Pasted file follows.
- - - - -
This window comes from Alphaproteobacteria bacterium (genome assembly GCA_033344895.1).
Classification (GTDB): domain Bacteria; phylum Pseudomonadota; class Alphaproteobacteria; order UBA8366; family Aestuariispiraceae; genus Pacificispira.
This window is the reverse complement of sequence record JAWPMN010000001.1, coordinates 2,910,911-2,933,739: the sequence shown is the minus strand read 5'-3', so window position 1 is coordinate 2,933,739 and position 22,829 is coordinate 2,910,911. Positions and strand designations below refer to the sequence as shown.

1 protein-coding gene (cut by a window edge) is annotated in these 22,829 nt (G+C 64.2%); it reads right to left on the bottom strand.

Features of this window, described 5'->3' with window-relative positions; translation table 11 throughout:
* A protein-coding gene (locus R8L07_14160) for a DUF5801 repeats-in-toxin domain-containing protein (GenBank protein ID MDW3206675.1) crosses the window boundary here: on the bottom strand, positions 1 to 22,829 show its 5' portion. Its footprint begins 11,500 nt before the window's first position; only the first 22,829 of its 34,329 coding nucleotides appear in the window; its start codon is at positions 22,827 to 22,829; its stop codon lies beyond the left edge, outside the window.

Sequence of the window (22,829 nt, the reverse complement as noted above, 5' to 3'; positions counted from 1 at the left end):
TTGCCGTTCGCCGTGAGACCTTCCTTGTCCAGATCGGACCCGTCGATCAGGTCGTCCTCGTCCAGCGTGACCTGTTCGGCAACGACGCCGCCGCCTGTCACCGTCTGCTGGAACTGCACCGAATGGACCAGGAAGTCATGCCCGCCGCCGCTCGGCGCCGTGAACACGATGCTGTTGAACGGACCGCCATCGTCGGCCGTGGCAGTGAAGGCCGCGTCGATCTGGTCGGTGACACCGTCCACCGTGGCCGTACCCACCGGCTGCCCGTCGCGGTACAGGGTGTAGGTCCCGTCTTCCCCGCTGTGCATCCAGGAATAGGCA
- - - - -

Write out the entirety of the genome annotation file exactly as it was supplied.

This window comes from Alphaproteobacteria bacterium (genome assembly GCA_033344895.1).
Classification (GTDB): domain Bacteria; phylum Pseudomonadota; class Alphaproteobacteria; order UBA8366; family Aestuariispiraceae; genus Pacificispira.
This window is the reverse complement of sequence record JAWPMN010000001.1, coordinates 2,910,911-2,933,739: the sequence shown is the minus strand read 5'-3', so window position 1 is coordinate 2,933,739 and position 22,829 is coordinate 2,910,911. Positions and strand designations below refer to the sequence as shown.

1 protein-coding gene (cut by a window edge) is annotated in these 22,829 nt (G+C 64.2%); it reads right to left on the bottom strand.

Features of this window, described 5'->3' with window-relative positions; translation table 11 throughout:
* A protein-coding gene (locus R8L07_14160) for a DUF5801 repeats-in-toxin domain-containing protein (GenBank protein ID MDW3206675.1) crosses the window boundary here: on the bottom strand, positions 1 to 22,829 show its 5' portion. Its footprint begins 11,500 nt before the window's first position; only the first 22,829 of its 34,329 coding nucleotides appear in the window; its start codon is at positions 22,827 to 22,829; its stop codon lies beyond the left edge, outside the window.

Sequence of the window (22,829 nt, the reverse complement as noted above, 5' to 3'; positions counted from 1 at the left end):
TTGCCGTTCGCCGTGAGACCTTCCTTGTCCAGATCGGACCCGTCGATCAGGTCGTCCTCGTCCAGCGTGACCTGTTCGGCAACGACGCCGCCGCCTGTCACCGTCTGCTGGAACTGCACCGAATGGACCAGGAAGTCATGCCCGCCGCCGCTCGGCGCCGTGAACACGATGCTGTTGAACGGACCGCCATCGTCGGCCGTGGCAGTGAAGGCCGCGTCGATCTGGTCGGTGACACCGTCCACCGTGGCCGTACCCACCGGCTGCCCGTCGCGGTACAGGGTGTAGGTCCCGTCTTCCCCGCTGTGCATCCAGGAATAGGCA